Key-value service

The key value service associates string keys with string values. Think of it as a remote hash table, providing the same strong consistency semantics that you would expect of a local hash table. The service starts with an empty hash table: every key is mapped to the empty string "". The service supports the following three atomic operations via RPC:

  • curr-value ← get(key)
    • Retrieves the current value for a key. curr-value contains the current value associated with key, or is set to "unavailable" if key is unavailable.
  • ret-val ← put(key, value)
    • Associates value with key. ret-val is either "", which indicates success, or is set to "unavailable" if the key is unavailable.
  • curr-value ← testset(key, test-value, new-value)
    • Tests if the current value associated with key is test-value. If yes, then it associates key with new-value and returns new-value. Otherwise, it returns the value currently associated with key. curr-value is set to "unavailable" if the key is unavailable.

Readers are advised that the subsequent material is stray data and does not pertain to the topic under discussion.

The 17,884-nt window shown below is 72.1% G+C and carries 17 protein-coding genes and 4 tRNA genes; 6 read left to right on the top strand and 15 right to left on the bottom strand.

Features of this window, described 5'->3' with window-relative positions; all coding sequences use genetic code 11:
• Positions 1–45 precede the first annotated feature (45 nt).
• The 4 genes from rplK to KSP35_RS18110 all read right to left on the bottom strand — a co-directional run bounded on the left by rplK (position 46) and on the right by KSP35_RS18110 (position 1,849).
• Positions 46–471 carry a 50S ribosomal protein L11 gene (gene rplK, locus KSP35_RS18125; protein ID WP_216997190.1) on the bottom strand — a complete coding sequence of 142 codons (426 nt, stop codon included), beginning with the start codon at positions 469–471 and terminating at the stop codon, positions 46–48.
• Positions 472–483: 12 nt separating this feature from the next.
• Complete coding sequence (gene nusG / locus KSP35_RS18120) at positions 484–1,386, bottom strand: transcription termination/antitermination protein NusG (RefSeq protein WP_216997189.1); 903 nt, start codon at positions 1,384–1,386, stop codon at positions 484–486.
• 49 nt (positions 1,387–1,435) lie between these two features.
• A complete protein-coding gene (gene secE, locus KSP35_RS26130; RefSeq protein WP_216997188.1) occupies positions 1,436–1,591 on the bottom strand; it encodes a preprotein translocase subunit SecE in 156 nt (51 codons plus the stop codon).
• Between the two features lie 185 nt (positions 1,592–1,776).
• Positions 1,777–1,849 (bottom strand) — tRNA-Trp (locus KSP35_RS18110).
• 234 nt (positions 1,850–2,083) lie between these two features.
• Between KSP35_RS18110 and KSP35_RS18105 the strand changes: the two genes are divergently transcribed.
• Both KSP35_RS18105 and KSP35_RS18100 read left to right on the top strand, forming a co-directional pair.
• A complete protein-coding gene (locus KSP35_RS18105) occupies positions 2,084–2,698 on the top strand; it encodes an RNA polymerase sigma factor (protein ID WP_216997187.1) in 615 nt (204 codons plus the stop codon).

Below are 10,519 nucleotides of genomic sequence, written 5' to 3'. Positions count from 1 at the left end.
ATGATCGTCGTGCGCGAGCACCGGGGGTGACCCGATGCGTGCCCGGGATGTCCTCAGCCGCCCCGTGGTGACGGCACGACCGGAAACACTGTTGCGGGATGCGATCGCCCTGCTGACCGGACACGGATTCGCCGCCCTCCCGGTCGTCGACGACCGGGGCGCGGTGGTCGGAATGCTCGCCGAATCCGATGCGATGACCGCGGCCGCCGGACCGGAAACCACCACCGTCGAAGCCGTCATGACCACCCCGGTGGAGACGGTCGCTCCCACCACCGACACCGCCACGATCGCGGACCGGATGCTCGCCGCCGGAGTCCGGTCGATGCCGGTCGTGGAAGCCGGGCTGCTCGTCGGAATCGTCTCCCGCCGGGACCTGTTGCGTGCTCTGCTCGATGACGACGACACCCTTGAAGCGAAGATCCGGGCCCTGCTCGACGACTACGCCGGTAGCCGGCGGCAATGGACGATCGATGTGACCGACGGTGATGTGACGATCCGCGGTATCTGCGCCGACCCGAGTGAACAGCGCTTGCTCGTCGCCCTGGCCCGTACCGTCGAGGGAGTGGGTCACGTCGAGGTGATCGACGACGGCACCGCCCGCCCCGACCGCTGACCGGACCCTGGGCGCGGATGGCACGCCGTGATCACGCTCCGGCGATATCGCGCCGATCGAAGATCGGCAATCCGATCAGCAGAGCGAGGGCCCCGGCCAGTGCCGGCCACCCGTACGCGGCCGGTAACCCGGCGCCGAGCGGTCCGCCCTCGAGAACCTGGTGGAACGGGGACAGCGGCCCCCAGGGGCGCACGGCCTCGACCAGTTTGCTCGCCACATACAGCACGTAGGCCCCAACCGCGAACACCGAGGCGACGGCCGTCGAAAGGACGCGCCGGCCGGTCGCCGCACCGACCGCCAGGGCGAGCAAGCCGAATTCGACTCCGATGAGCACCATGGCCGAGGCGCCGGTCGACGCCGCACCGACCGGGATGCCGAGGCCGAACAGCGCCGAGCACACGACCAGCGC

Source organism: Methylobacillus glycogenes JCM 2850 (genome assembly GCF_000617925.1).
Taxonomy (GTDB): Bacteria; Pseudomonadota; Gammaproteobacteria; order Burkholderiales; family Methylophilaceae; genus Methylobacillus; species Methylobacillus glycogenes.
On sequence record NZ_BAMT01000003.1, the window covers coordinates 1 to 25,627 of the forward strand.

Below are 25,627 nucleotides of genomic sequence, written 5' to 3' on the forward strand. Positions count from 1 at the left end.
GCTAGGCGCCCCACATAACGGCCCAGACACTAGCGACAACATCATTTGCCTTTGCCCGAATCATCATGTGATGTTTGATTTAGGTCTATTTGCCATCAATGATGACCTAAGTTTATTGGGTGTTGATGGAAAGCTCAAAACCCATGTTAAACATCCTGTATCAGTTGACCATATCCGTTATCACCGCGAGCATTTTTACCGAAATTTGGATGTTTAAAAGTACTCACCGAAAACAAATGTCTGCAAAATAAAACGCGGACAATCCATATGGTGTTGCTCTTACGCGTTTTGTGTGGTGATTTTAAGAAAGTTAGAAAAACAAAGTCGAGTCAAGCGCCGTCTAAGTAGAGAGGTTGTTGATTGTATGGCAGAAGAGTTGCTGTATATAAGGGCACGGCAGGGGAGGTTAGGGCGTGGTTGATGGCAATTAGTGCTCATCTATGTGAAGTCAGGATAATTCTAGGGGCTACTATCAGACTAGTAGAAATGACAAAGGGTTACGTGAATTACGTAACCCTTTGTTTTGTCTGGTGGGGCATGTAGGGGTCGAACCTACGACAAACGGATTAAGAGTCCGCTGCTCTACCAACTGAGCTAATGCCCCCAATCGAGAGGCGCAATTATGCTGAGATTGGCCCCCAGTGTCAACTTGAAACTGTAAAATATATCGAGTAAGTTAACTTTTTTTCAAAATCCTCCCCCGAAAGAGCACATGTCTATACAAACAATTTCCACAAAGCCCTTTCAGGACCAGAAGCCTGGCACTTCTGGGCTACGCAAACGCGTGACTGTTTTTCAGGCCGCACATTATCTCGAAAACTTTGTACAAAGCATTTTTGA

One of the arguments to the key-value service implementation is a key failure probability. This controls the likelihood of a key becoming unavailable during any one of the above three operations. Initially all keys are available. Once a key becomes unavailable, it is a permanent unavailability (i.e., until the service is restarted). A key's availability is independent from the availability of other keys in the key-value service. When a key is unavailable, the return value for an operation is always set to "unavailable".